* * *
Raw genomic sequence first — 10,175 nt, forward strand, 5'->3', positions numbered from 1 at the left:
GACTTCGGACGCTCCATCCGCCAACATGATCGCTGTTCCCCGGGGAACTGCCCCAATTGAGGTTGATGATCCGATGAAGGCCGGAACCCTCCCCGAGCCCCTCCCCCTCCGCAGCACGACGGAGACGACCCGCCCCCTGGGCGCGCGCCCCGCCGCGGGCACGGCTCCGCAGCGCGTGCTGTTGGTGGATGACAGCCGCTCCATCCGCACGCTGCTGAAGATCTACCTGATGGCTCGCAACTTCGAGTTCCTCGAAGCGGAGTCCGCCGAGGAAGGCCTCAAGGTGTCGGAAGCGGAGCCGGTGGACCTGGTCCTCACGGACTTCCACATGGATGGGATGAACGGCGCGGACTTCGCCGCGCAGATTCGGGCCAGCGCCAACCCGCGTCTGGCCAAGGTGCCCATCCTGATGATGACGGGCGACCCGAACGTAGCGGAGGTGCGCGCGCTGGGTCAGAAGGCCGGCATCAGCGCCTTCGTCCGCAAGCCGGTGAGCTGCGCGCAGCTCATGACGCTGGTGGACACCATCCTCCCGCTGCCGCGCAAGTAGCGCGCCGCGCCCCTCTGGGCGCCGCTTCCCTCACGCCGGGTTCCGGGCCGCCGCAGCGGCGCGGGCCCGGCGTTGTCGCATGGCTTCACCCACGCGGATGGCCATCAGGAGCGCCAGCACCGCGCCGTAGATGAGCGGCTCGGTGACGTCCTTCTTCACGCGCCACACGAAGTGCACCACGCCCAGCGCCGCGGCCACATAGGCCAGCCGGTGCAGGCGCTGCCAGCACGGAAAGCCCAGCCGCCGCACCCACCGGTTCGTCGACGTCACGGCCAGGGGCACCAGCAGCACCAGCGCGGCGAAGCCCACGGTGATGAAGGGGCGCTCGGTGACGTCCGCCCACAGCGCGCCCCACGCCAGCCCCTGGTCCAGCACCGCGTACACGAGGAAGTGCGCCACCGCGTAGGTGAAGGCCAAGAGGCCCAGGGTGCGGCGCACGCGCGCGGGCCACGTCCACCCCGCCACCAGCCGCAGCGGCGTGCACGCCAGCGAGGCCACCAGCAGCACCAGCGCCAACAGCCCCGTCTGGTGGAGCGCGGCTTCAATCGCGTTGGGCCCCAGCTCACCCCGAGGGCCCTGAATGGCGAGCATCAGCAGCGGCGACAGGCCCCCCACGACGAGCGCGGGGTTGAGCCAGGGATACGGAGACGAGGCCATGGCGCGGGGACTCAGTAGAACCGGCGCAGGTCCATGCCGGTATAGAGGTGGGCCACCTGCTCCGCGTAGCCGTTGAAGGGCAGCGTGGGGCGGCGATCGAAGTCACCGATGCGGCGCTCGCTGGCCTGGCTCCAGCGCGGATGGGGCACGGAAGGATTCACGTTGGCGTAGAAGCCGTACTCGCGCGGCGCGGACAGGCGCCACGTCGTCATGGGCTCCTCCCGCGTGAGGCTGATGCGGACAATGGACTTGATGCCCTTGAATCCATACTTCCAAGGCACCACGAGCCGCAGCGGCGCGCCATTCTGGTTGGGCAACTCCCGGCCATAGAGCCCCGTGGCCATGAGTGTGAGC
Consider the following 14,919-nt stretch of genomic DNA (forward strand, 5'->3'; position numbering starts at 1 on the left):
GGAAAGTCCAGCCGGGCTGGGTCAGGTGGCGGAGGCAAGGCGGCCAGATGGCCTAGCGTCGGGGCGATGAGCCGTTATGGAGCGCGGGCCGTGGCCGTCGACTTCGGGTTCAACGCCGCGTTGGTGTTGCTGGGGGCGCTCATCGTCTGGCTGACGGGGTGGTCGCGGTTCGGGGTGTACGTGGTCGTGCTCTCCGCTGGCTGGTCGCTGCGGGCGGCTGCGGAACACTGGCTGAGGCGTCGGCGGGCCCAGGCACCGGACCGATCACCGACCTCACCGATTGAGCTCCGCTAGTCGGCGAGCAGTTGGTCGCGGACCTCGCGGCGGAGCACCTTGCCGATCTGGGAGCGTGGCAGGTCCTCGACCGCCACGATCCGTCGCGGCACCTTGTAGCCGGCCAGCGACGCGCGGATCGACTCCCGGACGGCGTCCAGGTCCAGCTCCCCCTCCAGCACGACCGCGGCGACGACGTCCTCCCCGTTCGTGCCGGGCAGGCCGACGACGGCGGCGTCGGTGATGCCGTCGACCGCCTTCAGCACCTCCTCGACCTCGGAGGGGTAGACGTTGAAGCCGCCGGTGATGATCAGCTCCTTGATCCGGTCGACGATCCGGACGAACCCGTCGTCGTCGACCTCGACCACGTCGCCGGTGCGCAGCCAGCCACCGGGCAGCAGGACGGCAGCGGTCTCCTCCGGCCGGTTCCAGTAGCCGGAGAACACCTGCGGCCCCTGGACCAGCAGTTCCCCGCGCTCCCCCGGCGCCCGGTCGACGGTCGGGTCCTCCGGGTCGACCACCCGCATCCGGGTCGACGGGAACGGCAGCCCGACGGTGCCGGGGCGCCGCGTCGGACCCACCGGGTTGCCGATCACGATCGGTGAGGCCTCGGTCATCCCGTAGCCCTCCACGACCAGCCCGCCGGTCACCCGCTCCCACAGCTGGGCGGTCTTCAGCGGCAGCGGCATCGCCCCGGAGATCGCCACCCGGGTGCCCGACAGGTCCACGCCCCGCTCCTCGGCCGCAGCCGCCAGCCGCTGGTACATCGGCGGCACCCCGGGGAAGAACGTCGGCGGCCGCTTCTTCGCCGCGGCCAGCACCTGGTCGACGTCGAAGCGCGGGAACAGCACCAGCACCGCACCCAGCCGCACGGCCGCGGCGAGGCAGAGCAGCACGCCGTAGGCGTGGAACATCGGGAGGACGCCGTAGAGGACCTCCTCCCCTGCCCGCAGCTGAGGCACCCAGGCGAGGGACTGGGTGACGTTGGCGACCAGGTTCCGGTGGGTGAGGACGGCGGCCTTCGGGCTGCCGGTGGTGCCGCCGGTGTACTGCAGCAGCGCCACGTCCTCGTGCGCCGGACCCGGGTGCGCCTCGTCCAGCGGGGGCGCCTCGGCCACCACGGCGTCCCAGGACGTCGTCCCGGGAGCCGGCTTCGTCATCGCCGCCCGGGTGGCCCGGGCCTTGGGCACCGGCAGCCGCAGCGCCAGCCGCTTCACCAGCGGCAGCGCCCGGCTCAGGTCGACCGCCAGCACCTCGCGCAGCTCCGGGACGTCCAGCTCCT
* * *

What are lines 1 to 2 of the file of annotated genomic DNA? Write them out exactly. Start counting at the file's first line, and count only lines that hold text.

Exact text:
Raw genomic sequence first — 10,175 nt, forward strand, 5'->3', positions numbered from 1 at the left:
GACTTCGGACGCTCCATCCGCCAACATGATCGCTGTTCCCCGGGGAACTGCCCCAATTGAGGTTGATGATCCGATGAAGGCCGGAACCCTCCCCGAGCCCCTCCCCCTCCGCAGCACGACGGAGACGACCCGCCCCCTGGGCGCGCGCCCCGCCGCGGGCACGGCTCCGCAGCGCGTGCTGTTGGTGGATGACAGCCGCTCCATCCGCACGCTGCTGAAGATCTACCTGATGGCTCGCAACTTCGAGTTCCTCGAAGCGGAGTCCGCCGAGGAAGGCCTCAAGGTGTCGGAAGCGGAGCCGGTGGACCTGGTCCTCACGGACTTCCACATGGATGGGATGAACGGCGCGGACTTCGCCGCGCAGATTCGGGCCAGCGCCAACCCGCGTCTGGCCAAGGTGCCCATCCTGATGATGACGGGCGACCCGAACGTAGCGGAGGTGCGCGCGCTGGGTCAGAAGGCCGGCATCAGCGCCTTCGTCCGCAAGCCGGTGAGCTGCGCGCAGCTCATGACGCTGGTGGACACCATCCTCCCGCTGCCGCGCAAGTAGCGCGCCGCGCCCCTCTGGGCGCCGCTTCCCTCACGCCGGGTTCCGGGCCGCCGCAGCGGCGCGGGCCCGGCGTTGTCGCATGGCTTCACCCACGCGGATGGCCATCAGGAGCGCCAGCACCGCGCCGTAGATGAGCGGCTCGGTGACGTCCTTCTTCACGCGCCACACGAAGTGCACCACGCCCAGCGCCGCGGCCACATAGGCCAGCCGGTGCAGGCGCTGCCAGCACGGAAAGCCCAGCCGCCGCACCCACCGGTTCGTCGACGTCACGGCCAGGGGCACCAGCAGCACCAGCGCGGCGAAGCCCACGGTGATGAAGGGGCGCTCGGTGACGTCCGCCCACAGCGCGCCCCACGCCAGCCCCTGGTCCAGCACCGCGTACACGAGGAAGTGCGCCACCGCGTAGGTGAAGGCCAAGAGGCCCAGGGTGCGGCGCACGCGCGCGGGCCACGTCCACCCCGCCACCAGCCGCAGCGGCGTGCACGCCAGCGAGGCCACCAGCAGCACCAGCGCCAACAGCCCCGTCTGGTGGAGCGCGGCTTCAATCGCGTTGGGCCCCAGCTCACCCCGAGGGCCCTGAATGGCGAGCATCAGCAGCGGCGACAGGCCCCCCACGACGAGCGCGGGGTTGAGCCAGGGATACGGAGACGAGGCCATGGCGCGGGGACTCAGTAGAACCGGCGCAGGTCCATGCCGGTATAGAGGTGGGCCACCTGCTCCGCGTAGCCGTTGAAGGGCAGCGTGGGGCGGCGATCGAAGTCACCGATGCGGCGCTCGCTGGCCTGGCTCCAGCGCGGATGGGGCACGGAAGGATTCACGTTGGCGTAGAAGCCGTACTCGCGCGGCGCGGACAGGCGCCACGTCGTCATGGGCTCCTCCCGCGTGAGGCTGATGCGGACAATGGACTTGATGCCCTTGAATCCATACTTCCAAGGCACCACGAGCCGCAGCGGCGCGCCATTCTGGTTGGGCAACTCCCGGCCATAGAGCCCCGTGGCCATGAGTGTGAGC